Palace warned: Renegotiate Jpepa or face rejection

By Max V. de Leon
Published in the November 14, 2007 issue of the Business Mirror

RENEGOTIATE the Japan-Philippines Economic Partnership Agreement (Jpepa) now, rather than suffer the embarrassment of an impending defeat in the eyes of the public when the senators vote for its rejection.

This is the advice of the Fair Trade Alliance (FTA) to President Arroyo and the Jpepa proponents, as the group expressed confidence that it will get the needed number of senators to vote against the bilateral agreement come “judgment day.”

Rene Ofreneo, FTA coconvenor, said with the way the government is dismally defending the Jpepa in the Senate and with the number of “true-blue oppositionists” in the upper chamber, there is no way that Malacañang will get the needed 16 votes to get the economic-cooperation deal ratified.

“By deciding to renegotiate it [Jpepa] now and not wait for the actual voting in the Senate to happen, Malacañang will be able to save itself from embarrassment,” Ofreneo told the BusinessMirror Tuesday.

Ofreneo’s statements jibed with what Sen. Miriam Santiago, head of the Committee on Foreign Relations hearing the Jpepa ratification, earlier said that the senators will not ratify the agreement at its current form.

Santiago proposed that for the deal to pass the Senate, it should be beefed up with a supplemental agreement “because the treaty fails to make a reservation for future preferential, protective, or development measures over Japanese investments.”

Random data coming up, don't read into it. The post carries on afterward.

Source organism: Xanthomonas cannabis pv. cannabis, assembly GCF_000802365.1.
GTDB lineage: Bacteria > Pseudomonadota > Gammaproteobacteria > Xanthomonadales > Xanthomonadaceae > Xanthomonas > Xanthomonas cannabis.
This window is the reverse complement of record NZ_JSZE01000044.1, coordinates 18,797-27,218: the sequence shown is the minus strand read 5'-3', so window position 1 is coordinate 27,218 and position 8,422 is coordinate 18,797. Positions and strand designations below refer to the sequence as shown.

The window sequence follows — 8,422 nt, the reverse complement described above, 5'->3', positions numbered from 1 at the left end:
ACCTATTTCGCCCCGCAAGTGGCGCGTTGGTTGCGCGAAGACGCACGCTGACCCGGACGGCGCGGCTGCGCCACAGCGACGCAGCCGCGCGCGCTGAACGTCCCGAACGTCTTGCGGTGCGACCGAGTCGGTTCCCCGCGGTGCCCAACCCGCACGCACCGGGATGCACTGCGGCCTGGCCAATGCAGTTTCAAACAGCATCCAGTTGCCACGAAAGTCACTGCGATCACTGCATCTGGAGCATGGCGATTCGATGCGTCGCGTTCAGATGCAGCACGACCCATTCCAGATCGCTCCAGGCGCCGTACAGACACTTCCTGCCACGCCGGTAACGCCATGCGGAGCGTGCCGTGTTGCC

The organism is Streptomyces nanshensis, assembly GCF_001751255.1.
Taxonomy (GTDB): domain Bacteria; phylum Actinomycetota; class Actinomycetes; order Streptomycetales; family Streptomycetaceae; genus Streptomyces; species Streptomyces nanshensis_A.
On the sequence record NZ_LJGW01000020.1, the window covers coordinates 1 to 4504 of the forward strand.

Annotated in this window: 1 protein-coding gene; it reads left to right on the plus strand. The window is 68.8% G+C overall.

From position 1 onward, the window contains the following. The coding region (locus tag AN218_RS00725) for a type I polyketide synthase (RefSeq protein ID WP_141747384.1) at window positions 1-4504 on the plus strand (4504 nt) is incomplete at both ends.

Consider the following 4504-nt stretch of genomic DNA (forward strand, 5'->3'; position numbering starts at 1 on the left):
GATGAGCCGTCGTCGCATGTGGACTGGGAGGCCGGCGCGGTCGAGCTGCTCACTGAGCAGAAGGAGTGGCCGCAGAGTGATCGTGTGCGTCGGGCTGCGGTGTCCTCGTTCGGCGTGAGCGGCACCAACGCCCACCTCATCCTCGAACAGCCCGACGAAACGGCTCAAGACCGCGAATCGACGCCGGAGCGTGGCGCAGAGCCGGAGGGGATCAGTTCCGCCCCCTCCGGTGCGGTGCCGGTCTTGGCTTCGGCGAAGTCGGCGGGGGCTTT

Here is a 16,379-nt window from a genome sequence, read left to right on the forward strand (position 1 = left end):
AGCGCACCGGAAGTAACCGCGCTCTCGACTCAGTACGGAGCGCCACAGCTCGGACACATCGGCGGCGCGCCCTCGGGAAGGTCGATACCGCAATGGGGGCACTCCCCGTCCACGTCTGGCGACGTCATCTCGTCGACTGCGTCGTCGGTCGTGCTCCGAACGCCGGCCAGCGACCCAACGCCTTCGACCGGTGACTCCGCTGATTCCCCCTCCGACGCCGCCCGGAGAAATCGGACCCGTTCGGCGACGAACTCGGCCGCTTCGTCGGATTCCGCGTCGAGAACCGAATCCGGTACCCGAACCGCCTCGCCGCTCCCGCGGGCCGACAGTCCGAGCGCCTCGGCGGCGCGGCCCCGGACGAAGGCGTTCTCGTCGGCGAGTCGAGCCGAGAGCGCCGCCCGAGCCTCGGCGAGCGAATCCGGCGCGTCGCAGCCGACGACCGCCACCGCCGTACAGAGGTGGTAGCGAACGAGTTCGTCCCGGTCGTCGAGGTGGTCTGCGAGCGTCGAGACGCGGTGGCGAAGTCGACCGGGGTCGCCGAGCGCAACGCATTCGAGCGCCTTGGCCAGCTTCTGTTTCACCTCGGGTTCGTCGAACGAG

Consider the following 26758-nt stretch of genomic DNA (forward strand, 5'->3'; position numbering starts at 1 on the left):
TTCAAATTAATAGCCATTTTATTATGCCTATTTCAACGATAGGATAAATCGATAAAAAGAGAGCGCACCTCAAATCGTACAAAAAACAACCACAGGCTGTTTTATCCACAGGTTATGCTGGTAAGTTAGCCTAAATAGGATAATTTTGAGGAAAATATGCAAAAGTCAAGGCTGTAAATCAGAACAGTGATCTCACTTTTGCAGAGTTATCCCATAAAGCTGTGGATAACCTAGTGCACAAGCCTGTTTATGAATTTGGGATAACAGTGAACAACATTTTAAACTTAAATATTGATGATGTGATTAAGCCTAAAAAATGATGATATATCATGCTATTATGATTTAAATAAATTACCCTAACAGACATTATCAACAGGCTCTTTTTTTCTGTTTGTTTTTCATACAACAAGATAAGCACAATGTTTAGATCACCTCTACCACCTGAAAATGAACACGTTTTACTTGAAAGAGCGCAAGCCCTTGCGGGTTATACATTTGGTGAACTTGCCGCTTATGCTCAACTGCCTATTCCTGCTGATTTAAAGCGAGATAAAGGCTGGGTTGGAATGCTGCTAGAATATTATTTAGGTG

The FTA said there is no way but to renegotiate the Jpepa “because in the past six hearings, the government negotiators were not able to justify the merits of the Jpepa.”

Ofreneo said the FTA and its allied civic groups are pushing for the government negotiating panel to incorporate the supplemental provisions being proposed by Justice Florentino P. Feliciano, who already submitted his expert opinion to the Senate and summarized the unconstitutional provisions in the Jpepa.

Also, Ofreneo said the Philippine negotiating team should correct the one-sided contents of the agreement’s economic provisions.

“For example, we should ask for more exclusion list, so we could protect more of our local industries from Japanese competition,” Ofreneo said.

The FTA also debunked the study of the Philippine Chamber of Commerce and Industry that at least four industries—garments, furniture, semiconductor and automotive—will become clear winners with the Jpepa, mainly because of the better access they will get to the Japanese market.

“But these exports are already being exported to Japan whether there is Jpepa or not.

As of now, around 90 percent of Philippine exports to Japan are already enjoying duty-free entry to the Japanese market. So what new Japanese markets are we talking about,” the FTA said.

On the contrary, the FTA said the local industries will be suffering because the agreement allows the entry of used clothing (ukay-ukay) and automotive to the Philippines.

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